After reading the lists above you may have noticed some behaviours that your child is displaying. It is important to know that there are steps you can take to help your anxious child.


Find your own calm

Look after yourself first as the parent, role-model healthy coping strategies.  That good old airplane mask motto – put your facemask on first, as you’re no good to anyone else if you’re not safe and healthy.  Take a ‘Self-Tuning In’ by saying ‘I’m about to not be my best mummy self, I need to calm down, I’m going to my bedroom for a few breaths, I love you and will be back in a few minutes’.  Take yourself somewhere, even just a scenery change can help break the downward spiral.  Saying your leaving because you need to look after your feelings helps the child know it’s not because they are wrong, bad or need to be punished by us removing our love from them.  Letting them know we will be back and giving a timeframe, shows them they are always loved, respected and not alone.  This is a good adult relationship skill as well.

Listen, validate and support

Listen to your child’s anxious thoughts and fears.  Validate them, doesn’t mean agree.  Validate your child’s experience, you could say ‘Gosh that would be frightening and scary’ or ‘Wow, I can see why you’re afraid to go to sleep if that is what your brain is telling you’.  Support means bringing some perspective and coping tools into the mix.  For example ‘…if that’s what your brain is telling you.  Since we’ve been listening to that brain voice (our house it’s called the anxious voice or bully voice – create your own name with your kids) for a while. I think we now turn its volume down and turn up a different brain voice and hear what it has to say’.  The other voices could be Kind Voice, Helpful Voice, Brave Voice, Sleepy Voice, In Control Voice etc.  This helps your child learn they can change their focus and attention to thoughts that are helpful, rather than fearful.

Seek professional support for your child and for yourself

Professional support could look like enrolling them into a group that teaches calming skills, programs such as Relax Kids or similar.  Professional help could also look like a family therapist, parent educator or child psychologist.  As a Family Therapist and Parent Educator, I adore working with families and seeing how implementation of practical and easily applied skills can alter family life from stress, angst and fears to laughter, peace and happiness.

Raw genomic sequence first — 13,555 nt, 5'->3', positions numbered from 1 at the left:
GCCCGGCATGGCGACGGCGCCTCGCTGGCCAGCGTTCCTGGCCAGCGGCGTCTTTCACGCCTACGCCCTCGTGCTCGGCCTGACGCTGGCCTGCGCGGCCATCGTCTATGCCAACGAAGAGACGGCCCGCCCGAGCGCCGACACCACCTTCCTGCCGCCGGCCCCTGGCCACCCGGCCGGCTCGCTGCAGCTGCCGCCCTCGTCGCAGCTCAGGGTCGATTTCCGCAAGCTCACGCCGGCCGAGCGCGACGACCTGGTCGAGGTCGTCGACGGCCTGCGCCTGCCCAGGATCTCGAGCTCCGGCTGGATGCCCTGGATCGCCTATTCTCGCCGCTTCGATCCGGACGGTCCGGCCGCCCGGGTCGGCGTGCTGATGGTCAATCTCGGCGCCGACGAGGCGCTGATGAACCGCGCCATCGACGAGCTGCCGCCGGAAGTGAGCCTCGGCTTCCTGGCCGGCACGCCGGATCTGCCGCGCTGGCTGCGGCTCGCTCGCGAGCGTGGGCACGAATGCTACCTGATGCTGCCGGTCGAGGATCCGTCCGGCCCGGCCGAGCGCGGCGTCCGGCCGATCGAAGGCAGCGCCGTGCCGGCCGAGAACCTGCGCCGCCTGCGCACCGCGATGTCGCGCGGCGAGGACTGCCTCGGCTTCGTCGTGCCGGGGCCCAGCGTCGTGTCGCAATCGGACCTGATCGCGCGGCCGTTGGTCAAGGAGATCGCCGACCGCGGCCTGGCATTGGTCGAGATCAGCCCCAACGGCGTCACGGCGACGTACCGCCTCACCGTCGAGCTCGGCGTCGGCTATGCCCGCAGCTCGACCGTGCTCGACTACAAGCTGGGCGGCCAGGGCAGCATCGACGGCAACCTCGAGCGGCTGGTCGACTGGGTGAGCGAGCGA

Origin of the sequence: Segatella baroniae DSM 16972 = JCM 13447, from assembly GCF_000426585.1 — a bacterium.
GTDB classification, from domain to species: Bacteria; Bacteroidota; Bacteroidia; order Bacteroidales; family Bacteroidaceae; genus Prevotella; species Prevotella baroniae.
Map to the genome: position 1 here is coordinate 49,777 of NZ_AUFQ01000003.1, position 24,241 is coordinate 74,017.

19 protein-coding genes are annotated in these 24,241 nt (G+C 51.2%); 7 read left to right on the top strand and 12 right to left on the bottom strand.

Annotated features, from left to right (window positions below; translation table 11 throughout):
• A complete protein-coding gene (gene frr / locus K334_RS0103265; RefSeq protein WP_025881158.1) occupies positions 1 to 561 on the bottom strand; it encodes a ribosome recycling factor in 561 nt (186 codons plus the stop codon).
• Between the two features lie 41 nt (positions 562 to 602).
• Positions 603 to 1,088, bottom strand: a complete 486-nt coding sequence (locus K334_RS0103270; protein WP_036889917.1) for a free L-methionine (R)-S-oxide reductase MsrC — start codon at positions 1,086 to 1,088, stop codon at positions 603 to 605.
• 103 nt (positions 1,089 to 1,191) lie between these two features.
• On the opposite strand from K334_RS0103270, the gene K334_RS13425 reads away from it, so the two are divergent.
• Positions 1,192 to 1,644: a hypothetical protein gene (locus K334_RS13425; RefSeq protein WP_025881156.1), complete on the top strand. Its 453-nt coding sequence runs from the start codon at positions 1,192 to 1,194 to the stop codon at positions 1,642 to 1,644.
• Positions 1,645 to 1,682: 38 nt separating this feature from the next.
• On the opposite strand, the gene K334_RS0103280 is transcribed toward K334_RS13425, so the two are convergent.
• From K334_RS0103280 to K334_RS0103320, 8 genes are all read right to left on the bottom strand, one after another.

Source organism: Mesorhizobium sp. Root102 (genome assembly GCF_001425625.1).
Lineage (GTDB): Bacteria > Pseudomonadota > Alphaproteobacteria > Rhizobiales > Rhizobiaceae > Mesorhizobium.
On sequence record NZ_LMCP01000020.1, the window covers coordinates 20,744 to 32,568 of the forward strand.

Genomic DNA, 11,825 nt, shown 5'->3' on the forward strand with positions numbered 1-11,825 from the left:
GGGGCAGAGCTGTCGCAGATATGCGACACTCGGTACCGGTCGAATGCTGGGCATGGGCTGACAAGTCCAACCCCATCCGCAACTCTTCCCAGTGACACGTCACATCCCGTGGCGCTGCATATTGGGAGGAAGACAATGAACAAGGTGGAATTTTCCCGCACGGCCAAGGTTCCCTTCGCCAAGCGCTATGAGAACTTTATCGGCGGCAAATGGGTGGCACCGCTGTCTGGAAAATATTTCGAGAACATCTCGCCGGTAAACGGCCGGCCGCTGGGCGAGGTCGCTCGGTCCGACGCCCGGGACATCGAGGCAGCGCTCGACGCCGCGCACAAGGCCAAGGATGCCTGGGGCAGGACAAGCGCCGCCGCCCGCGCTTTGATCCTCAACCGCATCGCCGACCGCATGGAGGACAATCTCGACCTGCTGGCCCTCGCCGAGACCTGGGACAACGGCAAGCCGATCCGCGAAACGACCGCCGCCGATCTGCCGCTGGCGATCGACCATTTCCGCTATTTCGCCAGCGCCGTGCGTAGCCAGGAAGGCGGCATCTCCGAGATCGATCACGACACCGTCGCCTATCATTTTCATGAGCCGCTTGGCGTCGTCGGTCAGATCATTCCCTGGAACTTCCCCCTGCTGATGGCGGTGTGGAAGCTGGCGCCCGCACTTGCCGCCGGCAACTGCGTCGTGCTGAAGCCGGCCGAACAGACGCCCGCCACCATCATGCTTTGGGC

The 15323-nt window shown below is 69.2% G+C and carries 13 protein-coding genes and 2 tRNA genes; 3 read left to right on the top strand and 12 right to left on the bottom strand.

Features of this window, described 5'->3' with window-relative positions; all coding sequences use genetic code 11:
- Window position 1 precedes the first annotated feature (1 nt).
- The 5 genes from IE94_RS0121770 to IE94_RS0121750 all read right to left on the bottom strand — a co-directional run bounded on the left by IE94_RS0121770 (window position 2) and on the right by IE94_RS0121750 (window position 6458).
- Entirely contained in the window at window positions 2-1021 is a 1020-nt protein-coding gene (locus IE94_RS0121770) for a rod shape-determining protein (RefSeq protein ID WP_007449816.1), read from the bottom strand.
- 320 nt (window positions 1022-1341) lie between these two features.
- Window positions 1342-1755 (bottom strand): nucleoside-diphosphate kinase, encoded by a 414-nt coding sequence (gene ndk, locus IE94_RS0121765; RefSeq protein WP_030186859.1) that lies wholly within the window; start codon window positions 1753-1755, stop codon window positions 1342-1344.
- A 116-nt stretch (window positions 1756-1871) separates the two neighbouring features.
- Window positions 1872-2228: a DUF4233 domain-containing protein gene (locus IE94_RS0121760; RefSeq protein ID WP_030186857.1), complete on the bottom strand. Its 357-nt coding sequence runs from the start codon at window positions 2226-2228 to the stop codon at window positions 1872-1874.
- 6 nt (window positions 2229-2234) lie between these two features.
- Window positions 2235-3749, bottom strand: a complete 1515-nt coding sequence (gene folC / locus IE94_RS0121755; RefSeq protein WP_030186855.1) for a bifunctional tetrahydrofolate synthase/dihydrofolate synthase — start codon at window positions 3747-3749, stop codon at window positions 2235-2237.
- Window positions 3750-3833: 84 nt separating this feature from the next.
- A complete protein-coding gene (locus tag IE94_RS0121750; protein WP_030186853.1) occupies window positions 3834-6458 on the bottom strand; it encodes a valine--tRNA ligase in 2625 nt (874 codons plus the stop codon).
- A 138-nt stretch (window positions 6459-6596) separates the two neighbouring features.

Incorporate natural remedies that the children can control and create themselves

Autonomy and ownership over their anxiety and useful skills that ease anxiety are more likely to be successful.  Natural remedies can include, meditation and mindfulness, healthy diet and exercise, seeing a naturopath for a holistic approach, using essential oils and flower essences.  In my professional and personal life, I’ve seen incredible outcomes from flower essences especially and also essential oils.  My boys let me know how stressful their day was by asking for their self-care tools at night.  I know it’s been a challenging day if they ask for the mediation cd, essential oil diffuser, foot massage and flower essence drops.  Conversely, they indicate when it’s been a calmer day with asking for none or some of those self-care tools.   We are also scientists at times while we create their own essential oil blends for the diffuser or roll-on bottles.

There is a scientific saying ‘what fires together wires together’, which is in reference to our brains wiring pathways together when they are experienced together.  Childhood anxiety doesn’t have to be a lifelong struggle.  Doing the above suggestions can help wire and rewire your child’s brain for calm, quiet and filled with coping strategies.

Childhood Anxiety: How to spot it and what you can do | Beanstalk Single Mums Pinterest

Jessie White

Jessie White

Jessie White is a single mum to two boys, family therapist, parent educator and soon to be published author of fun, whole family picture books on social, emotional and relationship skills. The first book installment was created for and with her son after struggle with anxiety at school and the lack of education understanding and support.